An Airbus A320 on approach to Gold Coast Airport in Queensland, Australia, on March 31 descended to just 500 feet above the ground before either of the two pilots realized they had mis-set the aircraft altimeter. The Australian Transport Safety Bureau (ATSB) reported that 15 minutes before beginning their descent, the crew received the altimeter setting from the ATIS and transferred the information to the cockpit takeoff and landing data card.
Garmin today announced a new angle-of-attack (AOA) indicator system and a new radar altimeter for general aviation aircraft installations. The GI 260 AOA price starts at $1,499 and offers aircraft owners a way to take advantage of the FAA’s new effort to encourage adoption of AOA systems by making installations less costly. The new $6,995 GRA 55 radar altimeter can help helicopter operators meet the requirements of new FAA Part 135 regulations that mandate such equipment for helicopter emergency medical services operators and other operations.
The FAA proposed an airworthiness directive last week on the autothrottle computers installed on the Boeing 737-600/700/700C/800/900 to correct a glitch that in 2009 allowed a faulty radar altimeter aboard a Turkish Airlines 737 to tell the autothrottles to revert to idle thrust while the aircraft was still on final approach. The aircraft crashed in Amsterdam, killing nine people and injuring 117.
Honeywell’s SmartView Lower Minimums (SVLM) must be able to show precisely where the aircraft is, without the use of additional navigation signals from transmitters on the ground, as well as tell the pilot when a system malfunction makes the lower-minimums approach unsafe. Honeywell uses five monitors to ensure the integrity of the system and the aircraft’s position.
Avionics manufacturer Garmin (Stand 2011) is experiencing growing interest in its products from the Brazilian marketplace, which has the second-largest general aviation fleet in the world. Garmin flight decks are prominent in two popular Brazilian business jets: the Embraer Phenom 100 and 300. In addition, many Brazilian operators are choosing the Garmin G950 and G1000 upgrades for Beechcraft King Airs, as well as the Garmin GTN series touchscreen GPS/navigation and communication systems for a variety of aircraft.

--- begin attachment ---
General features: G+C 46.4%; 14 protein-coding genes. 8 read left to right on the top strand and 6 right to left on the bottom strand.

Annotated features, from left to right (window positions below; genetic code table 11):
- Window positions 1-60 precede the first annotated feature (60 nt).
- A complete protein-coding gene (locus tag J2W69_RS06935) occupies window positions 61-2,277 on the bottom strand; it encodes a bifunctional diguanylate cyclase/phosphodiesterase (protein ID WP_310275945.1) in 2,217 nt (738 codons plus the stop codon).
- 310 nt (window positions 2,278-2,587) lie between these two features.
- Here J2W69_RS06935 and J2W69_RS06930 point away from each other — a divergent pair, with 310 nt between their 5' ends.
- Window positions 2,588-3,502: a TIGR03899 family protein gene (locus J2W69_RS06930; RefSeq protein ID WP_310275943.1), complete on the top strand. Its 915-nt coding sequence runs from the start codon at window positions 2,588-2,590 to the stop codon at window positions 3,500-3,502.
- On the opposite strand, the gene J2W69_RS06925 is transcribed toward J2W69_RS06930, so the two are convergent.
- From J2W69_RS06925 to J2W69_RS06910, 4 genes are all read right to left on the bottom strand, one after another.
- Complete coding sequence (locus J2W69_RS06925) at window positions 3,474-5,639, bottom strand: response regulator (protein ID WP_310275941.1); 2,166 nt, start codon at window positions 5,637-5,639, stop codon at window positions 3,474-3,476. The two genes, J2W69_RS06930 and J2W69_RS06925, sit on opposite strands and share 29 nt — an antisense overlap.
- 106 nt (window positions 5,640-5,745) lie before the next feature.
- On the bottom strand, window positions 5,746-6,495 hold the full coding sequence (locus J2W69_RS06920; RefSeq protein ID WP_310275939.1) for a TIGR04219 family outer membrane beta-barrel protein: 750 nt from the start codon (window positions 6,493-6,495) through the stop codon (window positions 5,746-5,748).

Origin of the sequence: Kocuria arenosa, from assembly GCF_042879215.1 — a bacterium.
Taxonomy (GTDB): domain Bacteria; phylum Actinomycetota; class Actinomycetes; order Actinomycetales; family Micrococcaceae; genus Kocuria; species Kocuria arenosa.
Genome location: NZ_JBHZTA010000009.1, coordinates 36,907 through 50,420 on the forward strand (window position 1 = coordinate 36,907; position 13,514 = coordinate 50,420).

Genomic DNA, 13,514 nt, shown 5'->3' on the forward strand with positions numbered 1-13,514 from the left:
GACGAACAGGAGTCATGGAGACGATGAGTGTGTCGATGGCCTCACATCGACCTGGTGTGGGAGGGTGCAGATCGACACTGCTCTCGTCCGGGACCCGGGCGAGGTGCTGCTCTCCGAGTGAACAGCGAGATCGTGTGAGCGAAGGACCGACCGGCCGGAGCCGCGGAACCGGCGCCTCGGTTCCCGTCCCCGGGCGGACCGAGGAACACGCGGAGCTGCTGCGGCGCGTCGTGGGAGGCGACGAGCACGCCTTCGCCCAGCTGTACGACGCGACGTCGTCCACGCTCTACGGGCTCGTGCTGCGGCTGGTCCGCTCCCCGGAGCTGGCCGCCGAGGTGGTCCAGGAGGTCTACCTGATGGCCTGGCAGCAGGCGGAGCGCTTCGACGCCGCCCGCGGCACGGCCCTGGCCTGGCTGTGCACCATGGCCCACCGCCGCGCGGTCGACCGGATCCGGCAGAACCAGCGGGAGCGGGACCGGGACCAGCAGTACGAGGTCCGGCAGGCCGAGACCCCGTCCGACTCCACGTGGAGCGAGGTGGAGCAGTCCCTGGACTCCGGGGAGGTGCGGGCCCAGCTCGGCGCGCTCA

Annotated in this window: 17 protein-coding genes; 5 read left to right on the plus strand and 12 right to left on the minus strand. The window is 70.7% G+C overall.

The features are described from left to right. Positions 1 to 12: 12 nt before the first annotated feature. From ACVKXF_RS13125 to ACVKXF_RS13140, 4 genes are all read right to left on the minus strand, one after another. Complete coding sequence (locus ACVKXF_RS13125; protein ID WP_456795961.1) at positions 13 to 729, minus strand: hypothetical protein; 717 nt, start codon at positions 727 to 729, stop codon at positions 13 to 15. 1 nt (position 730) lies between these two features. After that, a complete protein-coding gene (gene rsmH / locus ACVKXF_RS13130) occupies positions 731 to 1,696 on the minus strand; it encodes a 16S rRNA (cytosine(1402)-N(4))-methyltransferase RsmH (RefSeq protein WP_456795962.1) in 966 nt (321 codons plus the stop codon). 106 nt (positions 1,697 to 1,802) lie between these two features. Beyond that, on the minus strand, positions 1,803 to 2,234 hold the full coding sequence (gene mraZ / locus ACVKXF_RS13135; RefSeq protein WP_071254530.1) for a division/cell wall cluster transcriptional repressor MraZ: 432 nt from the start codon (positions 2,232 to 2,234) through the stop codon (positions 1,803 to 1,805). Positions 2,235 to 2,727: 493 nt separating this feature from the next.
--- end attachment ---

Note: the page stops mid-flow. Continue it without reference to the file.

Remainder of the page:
Bell Helicopter announcedforeign approval of seven products distributed through itsAeronautical Accessories brand.Approvals were received in May from the Ukraine State Aviation Administration, Brazil’sAgência Nacional de Aviação Civil(ANAC) and the European Aviation Safety Agency (EASA) for numerous products, including Ukraine approvals for Bell 407 cabin floor protectors and baggage floor protectors; ANAC approvals for the health and usage monitoring system for the Bell 429, an antenna kit for the Bell 407
Garmin’s touchscreen GTN series GPS/navcoms have been optimized for helicopters, with new features that eliminate the need for operators to install the fixed-wing GTN version in helicopters. The new helicopter-optimized GTN comes in five configurations that meet vibration and temperature testing standards and offer optional NVG compatibility and optional H-Taws.
DAC International has received FAA parts manufacturer approval for its GDC62 radio altimeter interface unit and the GDC66 fuel quantity adapter unit. These converters, developed specifically for the Piper Meridian, permit the continued use of the existing radio altimeter and fuel quantity computer and are required for the G950 cockpit retrofit STC owned by Cutter Aviation. DAC International’s engineering and certification division achieved the approvals in partnership with Cutter Aviation.
Garmin unveiled its first radar altimeter–the GRA 5500–yesterday. An all-digital design that employs digital signal processing technology, the GRA 5500 already holds FAA TSO authorization and is available immediately, at a retail price of $13,995 (without antenna).
Several OEMs have already selected the GRA 5500 for upcoming aircraft, including new versions of the Cessna Citation X, Sovereign, Latitude and Longitude and Bell Helicopter’s 525 Relentless.
Kitchener Aero Avionics obtained STC approval for a glass cockpit for the Eurocopter EC120. It includes the Garmin G500H flight display system with helicopter synthetic vision, an attitude heading reference system and air data computer.
Also STC’d in the EC120 are the Garmin GDL69/69A XM weather datalink, an Avidyne TAS-605 traffic awareness system and a Honeywell KRA-405B radar altimeter. All of these additional systems are controlled by and displayed on the G500H. Images from an external video camera or Flir system can also be displayed on the G500H MFD.
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